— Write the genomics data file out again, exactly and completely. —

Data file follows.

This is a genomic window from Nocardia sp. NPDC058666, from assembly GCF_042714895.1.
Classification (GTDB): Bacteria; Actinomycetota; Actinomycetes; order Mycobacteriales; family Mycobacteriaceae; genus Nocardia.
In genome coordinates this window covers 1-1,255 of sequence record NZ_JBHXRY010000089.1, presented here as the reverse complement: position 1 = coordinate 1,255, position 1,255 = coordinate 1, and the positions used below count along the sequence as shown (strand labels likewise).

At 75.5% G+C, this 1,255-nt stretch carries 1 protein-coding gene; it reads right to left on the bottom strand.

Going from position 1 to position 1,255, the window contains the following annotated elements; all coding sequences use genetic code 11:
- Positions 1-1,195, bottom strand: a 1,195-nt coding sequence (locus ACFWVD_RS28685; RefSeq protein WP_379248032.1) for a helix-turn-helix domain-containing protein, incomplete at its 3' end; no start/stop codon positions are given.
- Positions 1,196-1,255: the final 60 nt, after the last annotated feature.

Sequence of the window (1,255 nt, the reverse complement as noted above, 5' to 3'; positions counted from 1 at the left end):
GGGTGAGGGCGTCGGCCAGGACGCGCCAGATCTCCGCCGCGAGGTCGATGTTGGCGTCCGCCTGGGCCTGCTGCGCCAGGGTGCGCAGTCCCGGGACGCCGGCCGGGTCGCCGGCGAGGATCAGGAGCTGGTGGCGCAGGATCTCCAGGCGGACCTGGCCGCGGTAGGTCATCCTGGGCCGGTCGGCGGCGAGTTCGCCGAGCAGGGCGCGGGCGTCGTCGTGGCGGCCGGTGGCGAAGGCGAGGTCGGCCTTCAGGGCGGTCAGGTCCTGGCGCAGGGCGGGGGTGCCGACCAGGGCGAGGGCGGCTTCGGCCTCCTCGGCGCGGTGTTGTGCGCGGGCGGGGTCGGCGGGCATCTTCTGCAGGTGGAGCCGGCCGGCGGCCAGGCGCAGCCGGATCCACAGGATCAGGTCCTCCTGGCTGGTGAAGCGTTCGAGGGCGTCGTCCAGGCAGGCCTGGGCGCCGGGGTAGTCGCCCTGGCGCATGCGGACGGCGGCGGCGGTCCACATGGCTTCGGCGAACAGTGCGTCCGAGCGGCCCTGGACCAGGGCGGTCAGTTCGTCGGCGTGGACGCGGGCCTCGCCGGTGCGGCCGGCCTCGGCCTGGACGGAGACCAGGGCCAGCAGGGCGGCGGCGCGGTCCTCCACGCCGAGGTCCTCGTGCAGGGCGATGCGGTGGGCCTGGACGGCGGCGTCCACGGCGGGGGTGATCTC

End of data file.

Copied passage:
This is a genomic window from Nocardia sp. NPDC058666, from assembly GCF_042714895.1.
Classification (GTDB): Bacteria; Actinomycetota; Actinomycetes; order Mycobacteriales; family Mycobacteriaceae; genus Nocardia.
In genome coordinates this window covers 1-1,255 of sequence record NZ_JBHXRY010000089.1, presented here as the reverse complement: position 1 = coordinate 1,255, position 1,255 = coordinate 1, and the positions used below count along the sequence as shown (strand labels likewise).

At 75.5% G+C, this 1,255-nt stretch carries 1 protein-coding gene; it reads right to left on the bottom strand.

Going from position 1 to position 1,255, the window contains the following annotated elements; all coding sequences use genetic code 11:
- Positions 1-1,195, bottom strand: a 1,195-nt coding sequence (locus ACFWVD_RS28685; RefSeq protein WP_379248032.1) for a helix-turn-helix domain-containing protein, incomplete at its 3' end; no start/stop codon positions are given.
- Positions 1,196-1,255: the final 60 nt, after the last annotated feature.

Sequence of the window (1,255 nt, the reverse complement as noted above, 5' to 3'; positions counted from 1 at the left end):
GGGTGAGGGCGTCGGCCAGGACGCGCCAGATCTCCGCCGCGAGGTCGATGTTGGCGTCCGCCTGGGCCTGCTGCGCCAGGGTGCGCAGTCCCGGGACGCCGGCCGGGTCGCCGGCGAGGATCAGGAGCTGGTGGCGCAGGATCTCCAGGCGGACCTGGCCGCGGTAGGTCATCCTGGGCCGGTCGGCGGCGAGTTCGCCGAGCAGGGCGCGGGCGTCGTCGTGGCGGCCGGTGGCGAAGGCGAGGTCGGCCTTCAGGGCGGTCAGGTCCTGGCGCAGGGCGGGGGTGCCGACCAGGGCGAGGGCGGCTTCGGCCTCCTCGGCGCGGTGTTGTGCGCGGGCGGGGTCGGCGGGCATCTTCTGCAGGTGGAGCCGGCCGGCGGCCAGGCGCAGCCGGATCCACAGGATCAGGTCCTCCTGGCTGGTGAAGCGTTCGAGGGCGTCGTCCAGGCAGGCCTGGGCGCCGGGGTAGTCGCCCTGGCGCATGCGGACGGCGGCGGCGGTCCACATGGCTTCGGCGAACAGTGCGTCCGAGCGGCCCTGGACCAGGGCGGTCAGTTCGTCGGCGTGGACGCGGGCCTCGCCGGTGCGGCCGGCCTCGGCCTGGACGGAGACCAGGGCCAGCAGGGCGGCGGCGCGGTCCTCCACGCCGAGGTCCTCGTGCAGGGCGATGCGGTGGGCCTGGACGGCGGCGTCCACGGCGGGGGTGATCTC